worst feature of the case, he acknowledged,
was that Ryan did not live in the ward. A
slight fine, he thought, would make Ryau
penitent, und he had done no worse than
others.
The justice directed Ryan to pay the costa
and give bonds for his future good behavior.
Ryan was immediately arrested again,
charged with inciting to riot, Chief Hawkins
going security for the fellow's appearance to
Dight.
__f*- to the
oTicers; there was much lourf talking and
improper languagc;Kyan was Yery officious,
acted disorderly and disturbed the peace:
heard so much sweuriug at an
several in the disturb
was the foremost man;
election; there were
îe, hut Ry
thought he was Interfering and asked polie
man Bowers to send him away, but w
"we want such men around here;"
said l.e would
old man; the window
n
THIS U. S. & M. 8YNDICATK.
Some Interesting Information Concerning
a Wilmington Mining Company.
To the Editor of the Gazette : As
y inquiries have been made concern
ing the United States and Mexico Syndicate
your correspondent will endeavor briefly to
give some information concerning the com
pany. Last February a com puny, composed
of Philadelphians und Wilmingtonians, was
formed and incorporated umler the laws of
New Jersey with the above name. The ob
cquip aud send out a prospect
ing expedition for the purpose of exploring
th«; Oregon,San Andreas and Florida Moun
tains in New Mew Mexico. The
Clinton Rice, Fsq., of El I*
secured and he immediately
party,which was spoken of by tbe /o
of El 1»
Jcct wus t
services of
, Texas, w
•ga ill zed a
ere
Star
the best cquipix d party that
that section. The ex
divided into three sections,
3 of the groups of mountain»
named. After prospecting for about fk)
days, according to contract, and reporting
18 or more claims, the party was agaiu sent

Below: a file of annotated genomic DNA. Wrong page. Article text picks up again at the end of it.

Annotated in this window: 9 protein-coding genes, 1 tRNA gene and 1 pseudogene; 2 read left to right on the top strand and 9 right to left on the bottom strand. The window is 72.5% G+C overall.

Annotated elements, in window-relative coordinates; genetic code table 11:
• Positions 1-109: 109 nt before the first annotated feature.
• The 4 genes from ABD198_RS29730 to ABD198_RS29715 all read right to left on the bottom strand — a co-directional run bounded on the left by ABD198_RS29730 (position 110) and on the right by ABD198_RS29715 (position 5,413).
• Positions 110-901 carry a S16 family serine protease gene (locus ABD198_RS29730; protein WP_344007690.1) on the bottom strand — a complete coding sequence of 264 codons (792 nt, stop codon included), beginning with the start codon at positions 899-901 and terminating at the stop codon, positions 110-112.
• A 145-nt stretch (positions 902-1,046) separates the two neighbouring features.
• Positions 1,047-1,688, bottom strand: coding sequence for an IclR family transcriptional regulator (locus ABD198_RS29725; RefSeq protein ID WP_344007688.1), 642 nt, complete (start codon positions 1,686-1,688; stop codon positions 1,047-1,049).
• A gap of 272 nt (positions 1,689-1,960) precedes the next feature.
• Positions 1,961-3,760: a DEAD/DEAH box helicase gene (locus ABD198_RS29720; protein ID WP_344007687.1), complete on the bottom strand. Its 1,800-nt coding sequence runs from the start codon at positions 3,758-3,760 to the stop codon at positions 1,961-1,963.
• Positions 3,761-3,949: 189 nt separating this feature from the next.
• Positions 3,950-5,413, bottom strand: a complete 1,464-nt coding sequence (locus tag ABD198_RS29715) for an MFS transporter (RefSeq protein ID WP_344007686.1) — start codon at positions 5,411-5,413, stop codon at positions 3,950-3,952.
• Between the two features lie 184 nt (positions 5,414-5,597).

out, this time under the direction of a
puny, called the "Two Republics."
Last month the U. S. <fc M. S. was granted
an increase of capitul stock from 100 »hares
to 800 shares par value $100 in each
After receiving this grant the c
ever went out fn
pedition w
each taking
uew
puny
bought the properties aud rights of the two
Republics, numbering some 20 claims. Five
claims lying iu the Organ Mountal
the famous old Huwkcye mine
I»onded to an English party who is placing
them upon the English market. Others will
he divided into groups and formed into
stock companies, but with the exception of
one group will be stocked exclusively by
•mbers of the Syndicate. This same ex
pedition will be kept prospecting for at
least one year or until tliat part of the
country shall have been thoroughly pros
pected, when it will be sent to Old Mexico.
The office of the company is on the southeast
corner of Niuth aud Shipley streets, where
there arc on exhibition «ires from all the
mines owned, reports from different persons
who have visited the properties, ami docu
menta from the proper authorities showing
that the titles are perfect. The officers of
the company arc :
Clarence II Loiidell. Pres.
II a hr v SiiARPLKY, V. Pres.
J. Jackson Peirce, Treas.
Edgar IL Cook, Sec.
The actions of the company Is controlled
by a board of directors, which meets fre
quently, giving the company the same care
ful attention that each member would give
to bis business. With the exception of less
than 20 shares, 130 shares belonging to the
treasury, the stock is held by Wilmfug
toniaus and Mr. Rice. Any information
concerning the company not given in the
above will be given on application at the com
pany's office. Edgar II. Cook, Öec'y.
ear
• now
II o